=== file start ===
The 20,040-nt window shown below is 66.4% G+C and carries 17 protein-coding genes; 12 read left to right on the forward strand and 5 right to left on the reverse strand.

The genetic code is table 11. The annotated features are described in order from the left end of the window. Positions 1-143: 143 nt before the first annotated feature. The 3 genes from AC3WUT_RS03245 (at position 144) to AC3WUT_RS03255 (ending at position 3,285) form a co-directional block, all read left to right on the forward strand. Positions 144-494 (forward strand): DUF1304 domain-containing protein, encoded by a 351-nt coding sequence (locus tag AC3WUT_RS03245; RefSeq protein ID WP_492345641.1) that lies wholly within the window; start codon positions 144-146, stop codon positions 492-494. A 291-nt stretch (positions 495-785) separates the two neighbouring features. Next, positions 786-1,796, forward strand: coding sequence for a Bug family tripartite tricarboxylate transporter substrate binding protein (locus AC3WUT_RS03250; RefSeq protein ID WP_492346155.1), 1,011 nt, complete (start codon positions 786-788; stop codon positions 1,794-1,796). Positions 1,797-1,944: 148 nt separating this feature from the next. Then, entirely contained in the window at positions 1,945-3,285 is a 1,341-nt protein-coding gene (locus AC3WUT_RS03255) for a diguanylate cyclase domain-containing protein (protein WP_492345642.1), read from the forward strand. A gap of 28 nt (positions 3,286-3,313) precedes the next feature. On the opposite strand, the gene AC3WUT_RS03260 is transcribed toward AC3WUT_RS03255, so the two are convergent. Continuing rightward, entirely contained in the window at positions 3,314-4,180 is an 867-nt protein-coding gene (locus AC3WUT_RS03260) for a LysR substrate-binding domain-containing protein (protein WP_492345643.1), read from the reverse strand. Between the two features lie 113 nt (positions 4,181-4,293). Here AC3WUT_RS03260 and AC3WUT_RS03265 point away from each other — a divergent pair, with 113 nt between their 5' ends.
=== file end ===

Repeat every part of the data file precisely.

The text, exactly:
The 20,040-nt window shown below is 66.4% G+C and carries 17 protein-coding genes; 12 read left to right on the forward strand and 5 right to left on the reverse strand.

The genetic code is table 11. The annotated features are described in order from the left end of the window. Positions 1-143: 143 nt before the first annotated feature. The 3 genes from AC3WUT_RS03245 (at position 144) to AC3WUT_RS03255 (ending at position 3,285) form a co-directional block, all read left to right on the forward strand. Positions 144-494 (forward strand): DUF1304 domain-containing protein, encoded by a 351-nt coding sequence (locus tag AC3WUT_RS03245; RefSeq protein ID WP_492345641.1) that lies wholly within the window; start codon positions 144-146, stop codon positions 492-494. A 291-nt stretch (positions 495-785) separates the two neighbouring features. Next, positions 786-1,796, forward strand: coding sequence for a Bug family tripartite tricarboxylate transporter substrate binding protein (locus AC3WUT_RS03250; RefSeq protein ID WP_492346155.1), 1,011 nt, complete (start codon positions 786-788; stop codon positions 1,794-1,796). Positions 1,797-1,944: 148 nt separating this feature from the next. Then, entirely contained in the window at positions 1,945-3,285 is a 1,341-nt protein-coding gene (locus AC3WUT_RS03255) for a diguanylate cyclase domain-containing protein (protein WP_492345642.1), read from the forward strand. A gap of 28 nt (positions 3,286-3,313) precedes the next feature. On the opposite strand, the gene AC3WUT_RS03260 is transcribed toward AC3WUT_RS03255, so the two are convergent. Continuing rightward, entirely contained in the window at positions 3,314-4,180 is an 867-nt protein-coding gene (locus AC3WUT_RS03260) for a LysR substrate-binding domain-containing protein (protein WP_492345643.1), read from the reverse strand. Between the two features lie 113 nt (positions 4,181-4,293). Here AC3WUT_RS03260 and AC3WUT_RS03265 point away from each other — a divergent pair, with 113 nt between their 5' ends.